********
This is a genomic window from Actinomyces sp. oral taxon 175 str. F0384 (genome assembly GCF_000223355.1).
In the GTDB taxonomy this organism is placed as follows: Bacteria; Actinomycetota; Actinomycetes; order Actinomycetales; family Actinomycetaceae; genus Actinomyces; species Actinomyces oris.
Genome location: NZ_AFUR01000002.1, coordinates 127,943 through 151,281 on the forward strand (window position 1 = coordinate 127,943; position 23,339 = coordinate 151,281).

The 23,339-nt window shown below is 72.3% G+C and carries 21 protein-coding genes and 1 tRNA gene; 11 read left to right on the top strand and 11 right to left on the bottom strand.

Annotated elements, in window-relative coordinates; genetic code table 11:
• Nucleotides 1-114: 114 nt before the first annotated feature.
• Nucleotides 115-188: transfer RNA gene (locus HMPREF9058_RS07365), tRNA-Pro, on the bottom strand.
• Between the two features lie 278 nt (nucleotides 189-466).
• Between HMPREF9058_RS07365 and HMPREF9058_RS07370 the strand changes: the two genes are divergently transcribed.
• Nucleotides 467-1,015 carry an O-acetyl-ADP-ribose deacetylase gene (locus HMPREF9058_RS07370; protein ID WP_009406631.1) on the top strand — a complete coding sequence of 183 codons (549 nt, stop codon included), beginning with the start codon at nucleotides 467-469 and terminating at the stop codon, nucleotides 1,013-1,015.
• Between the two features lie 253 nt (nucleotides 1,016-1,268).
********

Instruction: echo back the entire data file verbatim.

This is a genomic window from Actinomyces sp. oral taxon 175 str. F0384 (genome assembly GCF_000223355.1).
In the GTDB taxonomy this organism is placed as follows: Bacteria; Actinomycetota; Actinomycetes; order Actinomycetales; family Actinomycetaceae; genus Actinomyces; species Actinomyces oris.
Genome location: NZ_AFUR01000002.1, coordinates 127,943 through 151,281 on the forward strand (window position 1 = coordinate 127,943; position 23,339 = coordinate 151,281).

The 23,339-nt window shown below is 72.3% G+C and carries 21 protein-coding genes and 1 tRNA gene; 11 read left to right on the top strand and 11 right to left on the bottom strand.

Annotated elements, in window-relative coordinates; genetic code table 11:
• Nucleotides 1-114: 114 nt before the first annotated feature.
• Nucleotides 115-188: transfer RNA gene (locus HMPREF9058_RS07365), tRNA-Pro, on the bottom strand.
• Between the two features lie 278 nt (nucleotides 189-466).
• Between HMPREF9058_RS07365 and HMPREF9058_RS07370 the strand changes: the two genes are divergently transcribed.
• Nucleotides 467-1,015 carry an O-acetyl-ADP-ribose deacetylase gene (locus HMPREF9058_RS07370; protein ID WP_009406631.1) on the top strand — a complete coding sequence of 183 codons (549 nt, stop codon included), beginning with the start codon at nucleotides 467-469 and terminating at the stop codon, nucleotides 1,013-1,015.
• Between the two features lie 253 nt (nucleotides 1,016-1,268).